Telegram said users can now “set a self-destruct timer” for any photos and videos they share in private chats, as part of a new update.

“If you set a timer, the countdown starts the moment your recipient opens the photo or video you sent. After the time runs out, the photo/video will disappear forever,” the app maker said.

If the recipient takes a screenshot of the disappearing media, the sender will get a notification immediately.

The feature is similar to Snapchat’s core proposition. The secure messaging app maker wouldn’t be the first to clone the popular app’s services: Instagram Stories did the same and its efforts proved more successful than the original.

Telegram’s update also includes “completely redesigned” photo editing tools and the ability to add a bio.

“Every time you stumble upon new users in large groups you might want to learn more about them. That’s where bios can help,” the firm explained.

What’s more, Telegram said it will now rely on a content delivery network to cache publicly available photos and videos posted in channels which have more than 100,000 members, with the aim of reaching significantly higher download speeds for “tens of millions of Telegram users” around the world.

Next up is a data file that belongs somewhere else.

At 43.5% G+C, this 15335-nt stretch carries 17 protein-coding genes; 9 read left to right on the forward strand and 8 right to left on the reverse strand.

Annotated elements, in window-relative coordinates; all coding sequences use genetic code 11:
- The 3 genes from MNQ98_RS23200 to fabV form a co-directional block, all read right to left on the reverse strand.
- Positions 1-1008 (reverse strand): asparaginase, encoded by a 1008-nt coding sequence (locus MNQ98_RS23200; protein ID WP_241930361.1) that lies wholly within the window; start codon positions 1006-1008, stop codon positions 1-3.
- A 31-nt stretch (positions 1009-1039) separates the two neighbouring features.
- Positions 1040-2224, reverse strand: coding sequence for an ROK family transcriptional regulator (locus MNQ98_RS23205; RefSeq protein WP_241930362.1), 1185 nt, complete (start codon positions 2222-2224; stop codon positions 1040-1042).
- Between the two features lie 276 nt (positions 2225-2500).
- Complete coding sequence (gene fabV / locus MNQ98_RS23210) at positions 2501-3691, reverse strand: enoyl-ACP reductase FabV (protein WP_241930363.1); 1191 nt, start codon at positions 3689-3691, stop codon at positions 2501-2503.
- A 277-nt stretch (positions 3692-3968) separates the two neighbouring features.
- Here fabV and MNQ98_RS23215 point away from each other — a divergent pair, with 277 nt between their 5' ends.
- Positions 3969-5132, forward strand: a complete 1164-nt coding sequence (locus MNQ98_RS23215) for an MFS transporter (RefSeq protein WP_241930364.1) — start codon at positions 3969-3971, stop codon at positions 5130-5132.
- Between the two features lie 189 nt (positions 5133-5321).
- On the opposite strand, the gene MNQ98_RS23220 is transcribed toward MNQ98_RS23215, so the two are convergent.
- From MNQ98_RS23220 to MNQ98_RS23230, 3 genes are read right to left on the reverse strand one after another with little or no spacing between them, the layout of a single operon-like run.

The update is also meant to improve privacy, but its privacy features are what have led it into hot water in some countries. Russia’s Federal Security Service said the app provided “terrorists with the opportunity to create secret chat rooms with a high degree of encryption”.

In Indonesia Telegram’s founder had to promise to shut down “terrorist-related” public channels after authorities blocked access to the platform for spreading “radical and terrorist propaganda”.